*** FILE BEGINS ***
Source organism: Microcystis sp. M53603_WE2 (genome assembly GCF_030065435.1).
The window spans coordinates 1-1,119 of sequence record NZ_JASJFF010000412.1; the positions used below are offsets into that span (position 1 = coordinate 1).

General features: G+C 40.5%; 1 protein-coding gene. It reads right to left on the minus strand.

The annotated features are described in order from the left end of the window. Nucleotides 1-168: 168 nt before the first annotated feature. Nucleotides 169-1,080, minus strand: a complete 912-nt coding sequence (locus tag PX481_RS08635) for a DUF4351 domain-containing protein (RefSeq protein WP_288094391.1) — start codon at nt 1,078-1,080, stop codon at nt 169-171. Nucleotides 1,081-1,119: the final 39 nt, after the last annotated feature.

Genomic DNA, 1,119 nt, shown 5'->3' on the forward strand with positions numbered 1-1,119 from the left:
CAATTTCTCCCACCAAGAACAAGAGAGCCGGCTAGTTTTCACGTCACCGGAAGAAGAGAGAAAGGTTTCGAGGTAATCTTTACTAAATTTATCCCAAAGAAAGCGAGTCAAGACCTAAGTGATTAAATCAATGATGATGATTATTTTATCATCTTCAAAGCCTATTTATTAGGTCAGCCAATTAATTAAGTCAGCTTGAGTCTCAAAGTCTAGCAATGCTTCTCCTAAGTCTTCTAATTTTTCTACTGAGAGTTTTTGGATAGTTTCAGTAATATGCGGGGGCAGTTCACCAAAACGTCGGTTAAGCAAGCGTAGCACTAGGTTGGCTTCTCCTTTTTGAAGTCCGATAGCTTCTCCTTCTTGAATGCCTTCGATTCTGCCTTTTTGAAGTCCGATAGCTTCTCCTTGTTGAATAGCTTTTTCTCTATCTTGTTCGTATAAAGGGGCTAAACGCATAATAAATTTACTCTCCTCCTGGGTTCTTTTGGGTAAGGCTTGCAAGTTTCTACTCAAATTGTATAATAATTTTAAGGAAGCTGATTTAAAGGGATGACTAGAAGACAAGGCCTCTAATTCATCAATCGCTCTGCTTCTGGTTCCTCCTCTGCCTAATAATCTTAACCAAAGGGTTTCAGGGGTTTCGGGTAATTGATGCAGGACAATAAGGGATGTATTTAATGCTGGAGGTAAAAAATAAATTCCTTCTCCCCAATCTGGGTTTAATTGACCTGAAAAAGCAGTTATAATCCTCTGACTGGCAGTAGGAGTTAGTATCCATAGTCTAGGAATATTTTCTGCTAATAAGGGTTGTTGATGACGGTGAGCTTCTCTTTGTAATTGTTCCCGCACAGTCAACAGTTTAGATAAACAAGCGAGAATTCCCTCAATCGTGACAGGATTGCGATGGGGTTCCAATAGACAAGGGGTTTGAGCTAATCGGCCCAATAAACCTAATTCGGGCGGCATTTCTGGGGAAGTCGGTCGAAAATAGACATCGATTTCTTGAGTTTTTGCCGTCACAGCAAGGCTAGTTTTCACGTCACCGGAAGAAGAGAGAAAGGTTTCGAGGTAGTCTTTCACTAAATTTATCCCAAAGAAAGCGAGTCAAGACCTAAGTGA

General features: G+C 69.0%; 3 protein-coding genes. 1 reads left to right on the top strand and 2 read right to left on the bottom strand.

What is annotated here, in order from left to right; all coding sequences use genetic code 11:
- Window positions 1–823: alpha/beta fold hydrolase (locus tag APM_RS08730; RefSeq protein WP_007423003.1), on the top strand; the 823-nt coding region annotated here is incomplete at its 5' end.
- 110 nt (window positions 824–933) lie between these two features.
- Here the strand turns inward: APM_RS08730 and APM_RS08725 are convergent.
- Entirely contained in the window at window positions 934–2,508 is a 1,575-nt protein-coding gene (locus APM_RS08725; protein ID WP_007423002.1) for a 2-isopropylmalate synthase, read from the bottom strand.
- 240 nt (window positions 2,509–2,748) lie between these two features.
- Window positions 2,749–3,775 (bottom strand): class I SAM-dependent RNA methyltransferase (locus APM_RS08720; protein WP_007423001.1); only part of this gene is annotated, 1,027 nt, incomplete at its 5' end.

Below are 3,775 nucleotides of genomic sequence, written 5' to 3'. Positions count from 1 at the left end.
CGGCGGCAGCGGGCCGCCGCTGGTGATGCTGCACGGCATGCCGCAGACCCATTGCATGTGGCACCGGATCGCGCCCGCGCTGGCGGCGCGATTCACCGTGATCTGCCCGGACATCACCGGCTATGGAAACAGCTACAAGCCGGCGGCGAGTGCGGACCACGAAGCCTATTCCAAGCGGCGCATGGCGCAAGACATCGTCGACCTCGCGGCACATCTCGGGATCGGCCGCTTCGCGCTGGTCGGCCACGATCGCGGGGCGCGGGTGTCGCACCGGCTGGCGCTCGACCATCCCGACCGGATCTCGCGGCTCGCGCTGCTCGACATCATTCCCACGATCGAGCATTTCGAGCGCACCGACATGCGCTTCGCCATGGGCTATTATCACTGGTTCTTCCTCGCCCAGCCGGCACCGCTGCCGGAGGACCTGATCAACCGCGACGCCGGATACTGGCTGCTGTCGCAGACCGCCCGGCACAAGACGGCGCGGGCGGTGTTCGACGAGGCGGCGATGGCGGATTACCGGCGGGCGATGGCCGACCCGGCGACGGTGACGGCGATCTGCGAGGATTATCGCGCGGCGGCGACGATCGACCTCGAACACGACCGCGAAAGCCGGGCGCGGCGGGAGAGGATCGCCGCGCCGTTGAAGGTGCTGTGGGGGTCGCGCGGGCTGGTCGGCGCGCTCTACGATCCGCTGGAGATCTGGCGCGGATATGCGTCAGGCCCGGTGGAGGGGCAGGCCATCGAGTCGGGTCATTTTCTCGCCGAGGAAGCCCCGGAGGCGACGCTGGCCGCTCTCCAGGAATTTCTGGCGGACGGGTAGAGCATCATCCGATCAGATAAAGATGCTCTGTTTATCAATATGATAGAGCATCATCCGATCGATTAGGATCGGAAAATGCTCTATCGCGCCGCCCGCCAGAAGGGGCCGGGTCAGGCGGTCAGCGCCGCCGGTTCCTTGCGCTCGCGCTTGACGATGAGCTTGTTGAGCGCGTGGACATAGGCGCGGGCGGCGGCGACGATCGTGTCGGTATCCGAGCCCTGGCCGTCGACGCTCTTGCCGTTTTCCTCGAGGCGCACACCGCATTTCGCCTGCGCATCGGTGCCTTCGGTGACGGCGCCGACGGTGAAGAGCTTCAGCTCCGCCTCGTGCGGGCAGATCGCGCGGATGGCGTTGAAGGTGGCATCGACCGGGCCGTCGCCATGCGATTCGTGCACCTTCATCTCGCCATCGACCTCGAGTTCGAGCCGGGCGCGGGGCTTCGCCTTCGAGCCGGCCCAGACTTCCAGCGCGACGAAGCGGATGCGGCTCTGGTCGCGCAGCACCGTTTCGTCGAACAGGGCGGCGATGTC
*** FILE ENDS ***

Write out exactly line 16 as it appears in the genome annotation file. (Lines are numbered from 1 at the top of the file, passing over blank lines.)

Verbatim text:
CGGCGGCAGCGGGCCGCCGCTGGTGATGCTGCACGGCATGCCGCAGACCCATTGCATGTGGCACCGGATCGCGCCCGCGCTGGCGGCGCGATTCACCGTGATCTGCCCGGACATCACCGGCTATGGAAACAGCTACAAGCCGGCGGCGAGTGCGGACCACGAAGCCTATTCCAAGCGGCGCATGGCGCAAGACATCGTCGACCTCGCGGCACATCTCGGGATCGGCCGCTTCGCGCTGGTCGGCCACGATCGCGGGGCGCGGGTGTCGCACCGGCTGGCGCTCGACCATCCCGACCGGATCTCGCGGCTCGCGCTGCTCGACATCATTCCCACGATCGAGCATTTCGAGCGCACCGACATGCGCTTCGCCATGGGCTATTATCACTGGTTCTTCCTCGCCCAGCCGGCACCGCTGCCGGAGGACCTGATCAACCGCGACGCCGGATACTGGCTGCTGTCGCAGACCGCCCGGCACAAGACGGCGCGGGCGGTGTTCGACGAGGCGGCGATGGCGGATTACCGGCGGGCGATGGCCGACCCGGCGACGGTGACGGCGATCTGCGAGGATTATCGCGCGGCGGCGACGATCGACCTCGAACACGACCGCGAAAGCCGGGCGCGGCGGGAGAGGATCGCCGCGCCGTTGAAGGTGCTGTGGGGGTCGCGCGGGCTGGTCGGCGCGCTCTACGATCCGCTGGAGATCTGGCGCGGATATGCGTCAGGCCCGGTGGAGGGGCAGGCCATCGAGTCGGGTCATTTTCTCGCCGAGGAAGCCCCGGAGGCGACGCTGGCCGCTCTCCAGGAATTTCTGGCGGACGGGTAGAGCATCATCCGATCAGATAAAGATGCTCTGTTTATCAATATGATAGAGCATCATCCGATCGATTAGGATCGGAAAATGCTCTATCGCGCCGCCCGCCAGAAGGGGCCGGGTCAGGCGGTCAGCGCCGCCGGTTCCTTGCGCTCGCGCTTGACGATGAGCTTGTTGAGCGCGTGGACATAGGCGCGGGCGGCGGCGACGATCGTGTCGGTATCCGAGCCCTGGCCGTCGACGCTCTTGCCGTTTTCCTCGAGGCGCACACCGCATTTCGCCTGCGCATCGGTGCCTTCGGTGACGGCGCCGACGGTGAAGAGCTTCAGCTCCGCCTCGTGCGGGCAGATCGCGCGGATGGCGTTGAAGGTGGCATCGACCGGGCCGTCGCCATGCGATTCGTGCACCTTCATCTCGCCATCGACCTCGAGTTCGAGCCGGGCGCGGGGCTTCGCCTTCGAGCCGGCCCAGACTTCCAGCGCGACGAAGCGGATGCGGCTCTGGTCGCGCAGCACCGTTTCGTCGAACAGGGCGGCGATGTC